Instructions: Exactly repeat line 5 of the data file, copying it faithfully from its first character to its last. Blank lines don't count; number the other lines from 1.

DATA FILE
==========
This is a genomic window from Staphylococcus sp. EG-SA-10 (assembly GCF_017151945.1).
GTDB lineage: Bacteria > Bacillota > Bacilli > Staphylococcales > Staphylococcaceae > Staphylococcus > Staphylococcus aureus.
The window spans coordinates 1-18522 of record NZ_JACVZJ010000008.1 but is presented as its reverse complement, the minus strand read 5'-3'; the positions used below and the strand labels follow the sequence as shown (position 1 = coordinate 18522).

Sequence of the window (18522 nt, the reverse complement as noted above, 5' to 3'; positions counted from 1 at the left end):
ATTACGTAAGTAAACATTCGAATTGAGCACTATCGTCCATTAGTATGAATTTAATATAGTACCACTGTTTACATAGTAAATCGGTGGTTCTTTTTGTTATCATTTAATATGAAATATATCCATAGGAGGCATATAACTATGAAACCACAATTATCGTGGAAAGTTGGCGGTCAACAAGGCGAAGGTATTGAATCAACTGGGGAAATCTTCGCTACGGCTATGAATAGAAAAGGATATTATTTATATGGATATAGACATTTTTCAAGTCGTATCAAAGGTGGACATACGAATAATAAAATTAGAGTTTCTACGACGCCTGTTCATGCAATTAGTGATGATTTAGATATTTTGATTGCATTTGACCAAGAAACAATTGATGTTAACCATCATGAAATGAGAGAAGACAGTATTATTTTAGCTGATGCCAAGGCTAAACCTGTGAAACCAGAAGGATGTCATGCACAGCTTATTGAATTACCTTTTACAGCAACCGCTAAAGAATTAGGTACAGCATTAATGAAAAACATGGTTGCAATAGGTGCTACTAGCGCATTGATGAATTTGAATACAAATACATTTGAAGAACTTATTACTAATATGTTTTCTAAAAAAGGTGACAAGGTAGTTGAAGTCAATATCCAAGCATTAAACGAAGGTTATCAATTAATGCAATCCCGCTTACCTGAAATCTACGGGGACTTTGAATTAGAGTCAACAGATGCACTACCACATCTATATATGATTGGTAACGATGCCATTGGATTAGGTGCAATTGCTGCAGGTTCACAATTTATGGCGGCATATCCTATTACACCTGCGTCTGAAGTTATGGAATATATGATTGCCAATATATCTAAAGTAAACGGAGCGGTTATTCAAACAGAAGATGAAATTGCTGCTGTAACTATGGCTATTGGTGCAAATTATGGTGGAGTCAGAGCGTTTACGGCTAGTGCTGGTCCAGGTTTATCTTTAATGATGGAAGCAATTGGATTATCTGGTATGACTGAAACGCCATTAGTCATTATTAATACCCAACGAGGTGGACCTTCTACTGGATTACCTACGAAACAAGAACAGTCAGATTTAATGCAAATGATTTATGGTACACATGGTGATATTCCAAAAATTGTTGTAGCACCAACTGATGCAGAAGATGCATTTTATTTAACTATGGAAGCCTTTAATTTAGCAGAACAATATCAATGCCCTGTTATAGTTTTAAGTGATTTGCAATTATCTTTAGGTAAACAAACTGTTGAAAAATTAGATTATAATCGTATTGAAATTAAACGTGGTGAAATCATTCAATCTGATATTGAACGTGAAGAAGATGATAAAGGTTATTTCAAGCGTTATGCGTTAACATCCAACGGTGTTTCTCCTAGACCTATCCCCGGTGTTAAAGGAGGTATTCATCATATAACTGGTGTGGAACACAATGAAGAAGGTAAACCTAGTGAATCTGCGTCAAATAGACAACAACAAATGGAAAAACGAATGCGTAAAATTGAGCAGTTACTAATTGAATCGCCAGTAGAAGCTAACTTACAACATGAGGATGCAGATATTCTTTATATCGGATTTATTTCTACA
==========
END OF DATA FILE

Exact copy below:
ATTACGTAAGTAAACATTCGAATTGAGCACTATCGTCCATTAGTATGAATTTAATATAGTACCACTGTTTACATAGTAAATCGGTGGTTCTTTTTGTTATCATTTAATATGAAATATATCCATAGGAGGCATATAACTATGAAACCACAATTATCGTGGAAAGTTGGCGGTCAACAAGGCGAAGGTATTGAATCAACTGGGGAAATCTTCGCTACGGCTATGAATAGAAAAGGATATTATTTATATGGATATAGACATTTTTCAAGTCGTATCAAAGGTGGACATACGAATAATAAAATTAGAGTTTCTACGACGCCTGTTCATGCAATTAGTGATGATTTAGATATTTTGATTGCATTTGACCAAGAAACAATTGATGTTAACCATCATGAAATGAGAGAAGACAGTATTATTTTAGCTGATGCCAAGGCTAAACCTGTGAAACCAGAAGGATGTCATGCACAGCTTATTGAATTACCTTTTACAGCAACCGCTAAAGAATTAGGTACAGCATTAATGAAAAACATGGTTGCAATAGGTGCTACTAGCGCATTGATGAATTTGAATACAAATACATTTGAAGAACTTATTACTAATATGTTTTCTAAAAAAGGTGACAAGGTAGTTGAAGTCAATATCCAAGCATTAAACGAAGGTTATCAATTAATGCAATCCCGCTTACCTGAAATCTACGGGGACTTTGAATTAGAGTCAACAGATGCACTACCACATCTATATATGATTGGTAACGATGCCATTGGATTAGGTGCAATTGCTGCAGGTTCACAATTTATGGCGGCATATCCTATTACACCTGCGTCTGAAGTTATGGAATATATGATTGCCAATATATCTAAAGTAAACGGAGCGGTTATTCAAACAGAAGATGAAATTGCTGCTGTAACTATGGCTATTGGTGCAAATTATGGTGGAGTCAGAGCGTTTACGGCTAGTGCTGGTCCAGGTTTATCTTTAATGATGGAAGCAATTGGATTATCTGGTATGACTGAAACGCCATTAGTCATTATTAATACCCAACGAGGTGGACCTTCTACTGGATTACCTACGAAACAAGAACAGTCAGATTTAATGCAAATGATTTATGGTACACATGGTGATATTCCAAAAATTGTTGTAGCACCAACTGATGCAGAAGATGCATTTTATTTAACTATGGAAGCCTTTAATTTAGCAGAACAATATCAATGCCCTGTTATAGTTTTAAGTGATTTGCAATTATCTTTAGGTAAACAAACTGTTGAAAAATTAGATTATAATCGTATTGAAATTAAACGTGGTGAAATCATTCAATCTGATATTGAACGTGAAGAAGATGATAAAGGTTATTTCAAGCGTTATGCGTTAACATCCAACGGTGTTTCTCCTAGACCTATCCCCGGTGTTAAAGGAGGTATTCATCATATAACTGGTGTGGAACACAATGAAGAAGGTAAACCTAGTGAATCTGCGTCAAATAGACAACAACAAATGGAAAAACGAATGCGTAAAATTGAGCAGTTACTAATTGAATCGCCAGTAGAAGCTAACTTACAACATGAGGATGCAGATATTCTTTATATCGGATTTATTTCTACA